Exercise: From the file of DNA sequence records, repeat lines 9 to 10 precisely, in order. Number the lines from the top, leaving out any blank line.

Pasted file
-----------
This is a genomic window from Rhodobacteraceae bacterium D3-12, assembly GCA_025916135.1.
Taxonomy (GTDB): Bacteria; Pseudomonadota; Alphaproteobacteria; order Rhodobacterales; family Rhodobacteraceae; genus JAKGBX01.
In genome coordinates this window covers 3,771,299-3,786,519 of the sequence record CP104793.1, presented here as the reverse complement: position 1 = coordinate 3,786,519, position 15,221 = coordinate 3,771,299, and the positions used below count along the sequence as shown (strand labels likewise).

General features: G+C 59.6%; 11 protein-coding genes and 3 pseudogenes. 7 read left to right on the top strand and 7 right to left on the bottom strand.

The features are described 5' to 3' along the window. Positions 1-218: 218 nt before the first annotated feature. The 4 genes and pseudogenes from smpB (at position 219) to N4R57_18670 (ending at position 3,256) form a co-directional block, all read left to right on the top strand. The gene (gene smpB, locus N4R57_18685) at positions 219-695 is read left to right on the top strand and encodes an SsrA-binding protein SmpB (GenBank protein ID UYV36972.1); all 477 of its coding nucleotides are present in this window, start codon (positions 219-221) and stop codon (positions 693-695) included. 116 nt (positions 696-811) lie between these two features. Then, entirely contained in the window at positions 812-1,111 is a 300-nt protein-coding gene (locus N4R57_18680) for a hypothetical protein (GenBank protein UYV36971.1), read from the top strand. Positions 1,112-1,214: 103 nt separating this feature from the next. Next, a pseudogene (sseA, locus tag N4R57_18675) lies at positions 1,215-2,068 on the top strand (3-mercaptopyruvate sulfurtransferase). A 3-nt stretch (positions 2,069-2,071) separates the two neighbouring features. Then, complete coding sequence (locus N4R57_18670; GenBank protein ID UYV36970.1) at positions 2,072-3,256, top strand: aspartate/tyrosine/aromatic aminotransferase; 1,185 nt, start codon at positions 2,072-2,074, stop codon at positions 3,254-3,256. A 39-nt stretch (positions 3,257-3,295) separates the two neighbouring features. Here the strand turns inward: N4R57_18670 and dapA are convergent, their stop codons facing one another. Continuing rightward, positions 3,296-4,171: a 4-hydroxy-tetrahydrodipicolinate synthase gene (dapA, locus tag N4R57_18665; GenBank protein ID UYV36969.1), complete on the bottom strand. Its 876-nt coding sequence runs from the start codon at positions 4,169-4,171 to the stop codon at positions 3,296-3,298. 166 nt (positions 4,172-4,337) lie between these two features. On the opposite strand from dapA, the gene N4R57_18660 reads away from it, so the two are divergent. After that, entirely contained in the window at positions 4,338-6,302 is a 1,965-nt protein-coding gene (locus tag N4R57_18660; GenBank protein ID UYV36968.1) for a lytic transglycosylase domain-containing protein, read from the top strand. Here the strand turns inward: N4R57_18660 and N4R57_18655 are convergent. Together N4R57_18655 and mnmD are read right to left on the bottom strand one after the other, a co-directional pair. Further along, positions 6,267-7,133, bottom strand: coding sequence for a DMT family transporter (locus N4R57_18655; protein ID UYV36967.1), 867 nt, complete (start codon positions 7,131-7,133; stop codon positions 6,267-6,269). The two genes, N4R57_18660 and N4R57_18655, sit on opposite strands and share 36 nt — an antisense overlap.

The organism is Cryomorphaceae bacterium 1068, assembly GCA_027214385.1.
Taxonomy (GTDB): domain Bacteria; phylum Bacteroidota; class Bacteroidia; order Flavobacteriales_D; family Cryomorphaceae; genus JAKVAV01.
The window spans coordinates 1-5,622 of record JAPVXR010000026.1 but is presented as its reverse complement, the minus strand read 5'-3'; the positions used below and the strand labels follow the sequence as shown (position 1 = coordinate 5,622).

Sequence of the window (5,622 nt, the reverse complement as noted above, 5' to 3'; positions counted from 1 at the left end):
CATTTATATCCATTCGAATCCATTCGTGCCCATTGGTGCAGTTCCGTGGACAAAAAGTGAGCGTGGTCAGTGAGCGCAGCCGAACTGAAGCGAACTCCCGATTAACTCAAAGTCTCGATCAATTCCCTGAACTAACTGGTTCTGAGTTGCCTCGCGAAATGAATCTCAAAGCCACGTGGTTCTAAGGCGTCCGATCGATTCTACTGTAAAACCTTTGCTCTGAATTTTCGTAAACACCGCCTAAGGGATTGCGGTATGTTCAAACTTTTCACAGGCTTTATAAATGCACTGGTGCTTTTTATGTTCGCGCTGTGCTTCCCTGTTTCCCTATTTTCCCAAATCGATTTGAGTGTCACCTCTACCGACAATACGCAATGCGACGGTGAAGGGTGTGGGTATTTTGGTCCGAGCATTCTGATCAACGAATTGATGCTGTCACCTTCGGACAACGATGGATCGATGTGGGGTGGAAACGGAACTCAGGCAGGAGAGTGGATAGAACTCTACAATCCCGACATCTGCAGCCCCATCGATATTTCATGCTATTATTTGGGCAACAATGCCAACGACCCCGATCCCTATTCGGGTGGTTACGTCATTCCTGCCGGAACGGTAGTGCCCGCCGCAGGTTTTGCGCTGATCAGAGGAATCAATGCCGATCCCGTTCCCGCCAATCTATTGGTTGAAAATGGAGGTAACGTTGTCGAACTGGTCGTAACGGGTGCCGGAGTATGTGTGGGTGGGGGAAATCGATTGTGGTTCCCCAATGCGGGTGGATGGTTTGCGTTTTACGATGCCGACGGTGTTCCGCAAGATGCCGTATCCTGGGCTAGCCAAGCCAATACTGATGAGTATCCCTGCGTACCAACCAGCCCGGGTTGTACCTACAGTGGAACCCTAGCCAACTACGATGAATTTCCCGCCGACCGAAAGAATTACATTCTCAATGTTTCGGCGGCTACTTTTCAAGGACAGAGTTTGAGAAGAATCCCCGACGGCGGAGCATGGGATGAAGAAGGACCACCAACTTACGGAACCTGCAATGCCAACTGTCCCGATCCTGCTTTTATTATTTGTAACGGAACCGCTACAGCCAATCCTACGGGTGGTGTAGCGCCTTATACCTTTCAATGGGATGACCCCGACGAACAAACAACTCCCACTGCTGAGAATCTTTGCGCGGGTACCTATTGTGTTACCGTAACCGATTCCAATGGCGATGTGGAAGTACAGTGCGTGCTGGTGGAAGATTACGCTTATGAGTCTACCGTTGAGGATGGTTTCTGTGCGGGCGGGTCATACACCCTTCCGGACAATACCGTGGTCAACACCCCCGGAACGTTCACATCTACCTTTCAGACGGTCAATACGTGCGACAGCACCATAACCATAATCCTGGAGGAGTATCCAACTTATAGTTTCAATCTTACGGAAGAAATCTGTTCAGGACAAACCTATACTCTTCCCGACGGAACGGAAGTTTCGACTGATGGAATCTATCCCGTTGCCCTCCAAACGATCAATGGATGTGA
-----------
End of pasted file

Sequence of the window (5,622 nt, the reverse complement as noted above, 5' to 3'; positions counted from 1 at the left end):
CATTTATATCCATTCGAATCCATTCGTGCCCATTGGTGCAGTTCCGTGGACAAAAAGTGAGCGTGGTCAGTGAGCGCAGCCGAACTGAAGCGAACTCCCGATTAACTCAAAGTCTCGATCAATTCCCTGAACTAACTGGTTCTGAGTTGCCTCGCGAAATGAATCTCAAAGCCACGTGGTTCTAAGGCGTCCGATCGATTCTACTGTAAAACCTTTGCTCTGAATTTTCGTAAACACCGCCTAAGGGATTGCGGTATGTTCAAACTTTTCACAGGCTTTATAAATGCACTGGTGCTTTTTATGTTCGCGCTGTGCTTCCCTGTTTCCCTATTTTCCCAAATCGATTTGAGTGTCACCTCTACCGACAATACGCAATGCGACGGTGAAGGGTGTGGGTATTTTGGTCCGAGCATTCTGATCAACGAATTGATGCTGTCACCTTCGGACAACGATGGATCGATGTGGGGTGGAAACGGAACTCAGGCAGGAGAGTGGATAGAACTCTACAATCCCGACATCTGCAGCCCCATCGATATTTCATGCTATTATTTGGGCAACAATGCCAACGACCCCGATCCCTATTCGGGTGGTTACGTCATTCCTGCCGGAACGGTAGTGCCCGCCGCAGGTTTTGCGCTGATCAGAGGAATCAATGCCGATCCCGTTCCCGCCAATCTATTGGTTGAAAATGGAGGTAACGTTGTCGAACTGGTCGTAACGGGTGCCGGAGTATGTGTGGGTGGGGGAAATCGATTGTGGTTCCCCAATGCGGGTGGATGGTTTGCGTTTTACGATGCCGACGGTGTTCCGCAAGATGCCGTATCCTGGGCTAGCCAAGCCAATACTGATGAGTATCCCTGCGTACCAACCAGCCCGGGTTGTACCTACAGTGGAACCCTAGCCAACTACGATGAATTTCCCGCCGACCGAAAGAATTACATTCTCAATGTTTCGGCGGCTACTTTTCAAGGACAGAGTTTGAGAAGAATCCCCGACGGCGGAGCATGGGATGAAGAAGGACCACCAACTTACGGAACCTGCAATGCCAACTGTCCCGATCCTGCTTTTATTATTTGTAACGGAACCGCTACAGCCAATCCTACGGGTGGTGTAGCGCCTTATACCTTTCAATGGGATGACCCCGACGAACAAACAACTCCCACTGCTGAGAATCTTTGCGCGGGTACCTATTGTGTTACCGTAACCGATTCCAATGGCGATGTGGAAGTACAGTGCGTGCTGGTGGAAGATTACGCTTATGAGTCTACCGTTGAGGATGGTTTCTGTGCGGGCGGGTCATACACCCTTCCGGACAATACCGTGGTCAACACCCCCGGAACGTTCACATCTACCTTTCAGACGGTCAATACGTGCGACAGCACCATAACCATAATCCTGGAGGAGTATCCAACTTATAGTTTCAATCTTACGGAAGAAATCTGTTCAGGACAAACCTATACTCTTCCCGACGGAACGGAAGTTTCGACTGATGGAATCTATCCCGTTGCCCTCCAAACGATCAATGGATGTGA